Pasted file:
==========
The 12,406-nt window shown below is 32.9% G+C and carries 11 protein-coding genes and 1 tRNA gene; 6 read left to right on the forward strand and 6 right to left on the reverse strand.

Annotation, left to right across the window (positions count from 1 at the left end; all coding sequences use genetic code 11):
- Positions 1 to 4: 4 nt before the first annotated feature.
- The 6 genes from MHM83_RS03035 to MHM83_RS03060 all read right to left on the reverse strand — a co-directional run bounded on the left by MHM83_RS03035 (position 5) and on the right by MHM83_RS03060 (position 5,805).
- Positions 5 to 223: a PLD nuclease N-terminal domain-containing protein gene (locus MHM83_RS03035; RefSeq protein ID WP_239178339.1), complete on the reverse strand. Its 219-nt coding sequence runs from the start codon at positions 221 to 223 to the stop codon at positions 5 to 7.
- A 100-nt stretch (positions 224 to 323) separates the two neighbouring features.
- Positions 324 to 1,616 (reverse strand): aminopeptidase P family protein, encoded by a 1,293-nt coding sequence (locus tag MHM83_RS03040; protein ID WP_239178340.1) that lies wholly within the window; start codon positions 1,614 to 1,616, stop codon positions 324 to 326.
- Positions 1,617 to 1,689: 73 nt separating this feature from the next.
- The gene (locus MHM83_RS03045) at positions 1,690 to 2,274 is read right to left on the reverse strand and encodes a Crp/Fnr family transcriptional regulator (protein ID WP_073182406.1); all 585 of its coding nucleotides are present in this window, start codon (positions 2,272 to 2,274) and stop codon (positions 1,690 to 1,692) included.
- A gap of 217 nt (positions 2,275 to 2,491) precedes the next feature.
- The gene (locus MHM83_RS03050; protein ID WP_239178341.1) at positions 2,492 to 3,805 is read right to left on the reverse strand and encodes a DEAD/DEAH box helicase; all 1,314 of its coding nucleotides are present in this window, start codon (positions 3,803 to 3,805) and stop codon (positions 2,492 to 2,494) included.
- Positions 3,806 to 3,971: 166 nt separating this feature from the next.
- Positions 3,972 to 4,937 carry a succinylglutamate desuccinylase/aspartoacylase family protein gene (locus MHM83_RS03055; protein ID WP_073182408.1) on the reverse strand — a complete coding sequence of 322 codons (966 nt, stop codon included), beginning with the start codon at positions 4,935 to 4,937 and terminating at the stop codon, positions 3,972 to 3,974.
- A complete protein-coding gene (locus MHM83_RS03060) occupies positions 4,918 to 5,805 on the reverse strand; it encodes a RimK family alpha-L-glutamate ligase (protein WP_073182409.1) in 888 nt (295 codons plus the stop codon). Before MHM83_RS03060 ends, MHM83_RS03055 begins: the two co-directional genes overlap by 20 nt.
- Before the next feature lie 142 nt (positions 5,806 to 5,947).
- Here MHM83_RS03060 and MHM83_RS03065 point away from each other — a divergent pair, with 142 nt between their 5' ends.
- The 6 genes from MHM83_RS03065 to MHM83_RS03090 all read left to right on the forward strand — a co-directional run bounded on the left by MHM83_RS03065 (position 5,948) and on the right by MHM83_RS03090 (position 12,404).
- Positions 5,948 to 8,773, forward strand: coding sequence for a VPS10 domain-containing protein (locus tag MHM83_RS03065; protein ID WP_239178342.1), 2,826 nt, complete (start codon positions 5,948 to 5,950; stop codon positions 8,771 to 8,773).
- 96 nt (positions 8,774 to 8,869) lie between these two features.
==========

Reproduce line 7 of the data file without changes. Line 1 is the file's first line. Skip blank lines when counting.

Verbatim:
- Positions 324 to 1,616 (reverse strand): aminopeptidase P family protein, encoded by a 1,293-nt coding sequence (locus tag MHM83_RS03040; protein ID WP_239178340.1) that lies wholly within the window; start codon positions 1,614 to 1,616, stop codon positions 324 to 326.